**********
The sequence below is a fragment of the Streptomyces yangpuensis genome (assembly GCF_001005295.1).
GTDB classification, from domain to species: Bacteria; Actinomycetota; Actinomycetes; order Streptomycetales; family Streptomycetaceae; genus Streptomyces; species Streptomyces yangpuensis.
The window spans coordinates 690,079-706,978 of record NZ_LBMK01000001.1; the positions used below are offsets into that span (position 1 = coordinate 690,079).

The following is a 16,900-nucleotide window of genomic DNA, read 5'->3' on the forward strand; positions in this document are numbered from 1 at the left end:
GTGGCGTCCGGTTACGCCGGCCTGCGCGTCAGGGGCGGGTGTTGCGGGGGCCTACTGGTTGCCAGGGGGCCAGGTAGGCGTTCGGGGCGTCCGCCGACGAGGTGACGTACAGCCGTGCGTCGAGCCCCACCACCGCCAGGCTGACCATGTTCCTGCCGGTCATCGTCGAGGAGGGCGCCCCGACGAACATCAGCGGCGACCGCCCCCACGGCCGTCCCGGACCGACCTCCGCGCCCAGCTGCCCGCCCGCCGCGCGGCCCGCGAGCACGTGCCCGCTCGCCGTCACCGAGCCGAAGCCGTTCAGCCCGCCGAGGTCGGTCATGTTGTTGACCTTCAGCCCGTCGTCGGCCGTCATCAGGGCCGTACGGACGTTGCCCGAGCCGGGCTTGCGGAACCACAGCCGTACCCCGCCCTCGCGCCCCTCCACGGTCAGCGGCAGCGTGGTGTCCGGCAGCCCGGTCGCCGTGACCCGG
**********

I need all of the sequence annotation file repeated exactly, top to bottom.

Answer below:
The sequence below is a fragment of the Streptomyces yangpuensis genome (assembly GCF_001005295.1).
GTDB classification, from domain to species: Bacteria; Actinomycetota; Actinomycetes; order Streptomycetales; family Streptomycetaceae; genus Streptomyces; species Streptomyces yangpuensis.
The window spans coordinates 690,079-706,978 of record NZ_LBMK01000001.1; the positions used below are offsets into that span (position 1 = coordinate 690,079).

The following is a 16,900-nucleotide window of genomic DNA, read 5'->3' on the forward strand; positions in this document are numbered from 1 at the left end:
GTGGCGTCCGGTTACGCCGGCCTGCGCGTCAGGGGCGGGTGTTGCGGGGGCCTACTGGTTGCCAGGGGGCCAGGTAGGCGTTCGGGGCGTCCGCCGACGAGGTGACGTACAGCCGTGCGTCGAGCCCCACCACCGCCAGGCTGACCATGTTCCTGCCGGTCATCGTCGAGGAGGGCGCCCCGACGAACATCAGCGGCGACCGCCCCCACGGCCGTCCCGGACCGACCTCCGCGCCCAGCTGCCCGCCCGCCGCGCGGCCCGCGAGCACGTGCCCGCTCGCCGTCACCGAGCCGAAGCCGTTCAGCCCGCCGAGGTCGGTCATGTTGTTGACCTTCAGCCCGTCGTCGGCCGTCATCAGGGCCGTACGGACGTTGCCCGAGCCGGGCTTGCGGAACCACAGCCGTACCCCGCCCTCGCGCCCCTCCACGGTCAGCGGCAGCGTGGTGTCCGGCAGCCCGGTCGCCGTGACCCGG